6. 6. The Whigs Johnny meets up with some of the most famous revolutionaries. Their fictional roles in Johnny Tremain align with history.
  7. 7. What can we learn from Johnny? • The types of jobs people had in the 1770s • How people learned their trade • What education was like • Social Class • What life was like in the 1770s • How the conflict affected colonists • Literary Connections
  8. 8. Working for a living Some of the colonial occupations are stated outright and some can be implied. – – – – – – – – – – – Silver smith Butcher Clockmaker Tailor Barber Bookbinder Doctor Printer Cobbler Carpenter Farmer – – – – – – – – – – – Captain Sailor Porter Rigger Doctor Merchant Lawyer Clerk Coachman Minister/deacon Constable Can you think of any other colonial jobs?
  9. 9. How did people learn their trade? • It was very common for people to start out as an apprentice.
  10. 10. What is an Apprentice? • Johnny Tremain was a silversmith’s apprentice. • In 1773, it was common for people to serve a master as an apprentice in order to learn a trade. An apprenticeship is like going to technical college. • An apprentice served his master for seven years. After seven years, his educational debt was paid and the apprentice could be his own master.
  11. 11. Education • None of the children in the story went to school. – Colonial governments did not require children to go to school.
  12. 12. Reading • Aside from the master, Mr. Lapham, Johnny was the best reader in the house. Mr. Lapham required the children to read verses from the Bible. • When Johnny read, he never stumbled on words, and he liked to listen to the words roll from his lips. He was a very dramatic reader. How did Johnny learn how to read? – The book says that his mother made sure that Johnny knew how to read before she died.
  13. 13. Literacy • Who was Johnny’s mother? – Because she taught her son how to read, that tells us something about her background. • Johnny’s mother must have come from a wealthy family. – Only wealthy families educated their children. Any ideas why?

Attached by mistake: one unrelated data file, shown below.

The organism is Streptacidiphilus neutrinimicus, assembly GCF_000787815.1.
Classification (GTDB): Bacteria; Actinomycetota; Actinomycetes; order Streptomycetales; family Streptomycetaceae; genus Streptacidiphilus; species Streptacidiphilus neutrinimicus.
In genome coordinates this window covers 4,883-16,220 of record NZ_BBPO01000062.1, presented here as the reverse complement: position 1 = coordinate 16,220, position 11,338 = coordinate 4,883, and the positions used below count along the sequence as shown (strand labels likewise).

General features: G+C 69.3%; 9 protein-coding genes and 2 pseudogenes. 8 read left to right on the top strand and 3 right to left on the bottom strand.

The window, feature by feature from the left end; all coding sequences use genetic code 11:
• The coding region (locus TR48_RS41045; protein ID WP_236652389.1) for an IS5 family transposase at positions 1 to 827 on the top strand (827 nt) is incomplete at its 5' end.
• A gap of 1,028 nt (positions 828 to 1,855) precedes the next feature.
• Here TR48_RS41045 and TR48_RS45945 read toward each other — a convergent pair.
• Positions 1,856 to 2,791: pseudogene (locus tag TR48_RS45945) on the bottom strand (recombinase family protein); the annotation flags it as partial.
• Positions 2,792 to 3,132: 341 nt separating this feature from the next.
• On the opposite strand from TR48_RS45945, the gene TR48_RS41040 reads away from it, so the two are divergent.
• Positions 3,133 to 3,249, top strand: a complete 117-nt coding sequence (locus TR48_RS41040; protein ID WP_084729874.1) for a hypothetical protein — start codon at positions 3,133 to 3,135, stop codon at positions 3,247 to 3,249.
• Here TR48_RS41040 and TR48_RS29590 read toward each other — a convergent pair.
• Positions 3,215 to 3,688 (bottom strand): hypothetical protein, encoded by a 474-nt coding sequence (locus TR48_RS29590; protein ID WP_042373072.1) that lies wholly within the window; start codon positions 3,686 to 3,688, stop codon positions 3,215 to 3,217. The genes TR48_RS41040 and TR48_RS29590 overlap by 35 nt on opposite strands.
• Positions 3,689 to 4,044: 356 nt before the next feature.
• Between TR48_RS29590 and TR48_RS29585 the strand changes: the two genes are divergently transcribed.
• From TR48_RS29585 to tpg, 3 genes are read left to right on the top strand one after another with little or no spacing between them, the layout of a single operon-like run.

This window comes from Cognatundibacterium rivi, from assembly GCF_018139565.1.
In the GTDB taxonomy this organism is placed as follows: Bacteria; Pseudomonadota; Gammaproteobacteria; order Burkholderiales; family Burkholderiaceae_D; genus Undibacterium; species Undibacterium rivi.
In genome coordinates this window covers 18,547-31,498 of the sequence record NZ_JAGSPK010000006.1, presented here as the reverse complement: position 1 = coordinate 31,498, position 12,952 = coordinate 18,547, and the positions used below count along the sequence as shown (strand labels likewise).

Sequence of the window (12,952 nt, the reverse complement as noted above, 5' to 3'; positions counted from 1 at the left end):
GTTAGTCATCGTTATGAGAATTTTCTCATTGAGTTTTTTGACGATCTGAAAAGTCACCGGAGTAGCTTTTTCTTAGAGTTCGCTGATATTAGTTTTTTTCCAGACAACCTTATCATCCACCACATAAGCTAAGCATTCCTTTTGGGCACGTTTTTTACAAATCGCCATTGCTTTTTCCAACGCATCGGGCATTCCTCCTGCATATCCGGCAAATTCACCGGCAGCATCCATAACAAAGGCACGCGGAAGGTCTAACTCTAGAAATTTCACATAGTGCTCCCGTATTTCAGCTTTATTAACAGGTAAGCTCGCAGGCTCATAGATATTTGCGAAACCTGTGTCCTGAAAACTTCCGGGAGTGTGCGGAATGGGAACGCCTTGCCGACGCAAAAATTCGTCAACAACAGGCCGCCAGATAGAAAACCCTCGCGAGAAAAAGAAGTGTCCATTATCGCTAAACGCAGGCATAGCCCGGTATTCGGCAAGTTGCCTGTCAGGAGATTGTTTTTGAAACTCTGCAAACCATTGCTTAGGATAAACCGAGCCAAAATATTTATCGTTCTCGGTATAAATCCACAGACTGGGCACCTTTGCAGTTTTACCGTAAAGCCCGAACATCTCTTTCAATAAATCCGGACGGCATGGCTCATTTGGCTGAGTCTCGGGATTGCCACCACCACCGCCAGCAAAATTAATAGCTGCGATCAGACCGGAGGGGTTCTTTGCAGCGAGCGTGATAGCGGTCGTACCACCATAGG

14. 14. Social class • Upper class – Could afford to sustain the family without the labor of their children. – Children from wealthy families received a formal education. • Everyone but the Upper Class – Needed the labor of their children to financially sustain the family. – Children learned the family trade and household chores. – No time for school. • The characters in Johnny Tremain – Were not wealthy. The children learned the family trade and household chores.
  15. 15. Life in the 1770s • Land Travel – Horse – Horse and wagon – Walking • Transatlantic travel – Ocean vessel How is that different from today?
  16. 16. Home life In 1773, there were a lot of animals in the city limits – Horses provided transportation and performed a lot of heavy work. – Hens and cows for eggs and milk – Cats took care of rodents • How is that different from today?
  17. 17. Shopping • Did you notice that when Johnny was looking for work that there were a lot of different types of shops? – – – – – People went to the butcher for meat The cobbler for shoes The tailor for clothes The clockmaker for a clock The carpenter for furniture How is that different from the way we shop?
  18. 18. Tories and Patriots • Tories – Colonists who supported King George. – Merchant Lyte was a Tory. • Whigs – British colonists who opposed English imperial policy (e.g. Stamp Act, Townsend Act) – Paul Revere, James Otis, John Hancock, and Joseph Warren were Whigs.
  19. 19. The power of print • The Whigs were very effective at using the printing press to propagate the Patriot cause. – Literate adults could read the articles. – Illiterate adults took meaning from political cartoons. What forms of media shape our world view today?
  20. 20. A cause worth fighting for • The Sons of Liberty met in secret to avoid British persecution. • The Sons of Liberty were wealthy colonists who risked losing all of their wealth in order to be relieved of British tyranny. • Printers, carpenters, butchers, and farmers transformed into soldiers. Many gave their lives for freedom.
  21. 21. Conflict and colonists • Colonists formed militias to stand up against the British soldiers.
  22. 22. The Turning Point • It is important to remember that it took a long time for the colonists to rebel. Forbes is writing about a turning point.
  23. 23. References • Forbes, E. Johnny Tremain. 1943. Dell Publishing: New York, NY. • Images – http://etc.usf.edu/clipart/sitemap/sitemap.htm
  24. 24. The End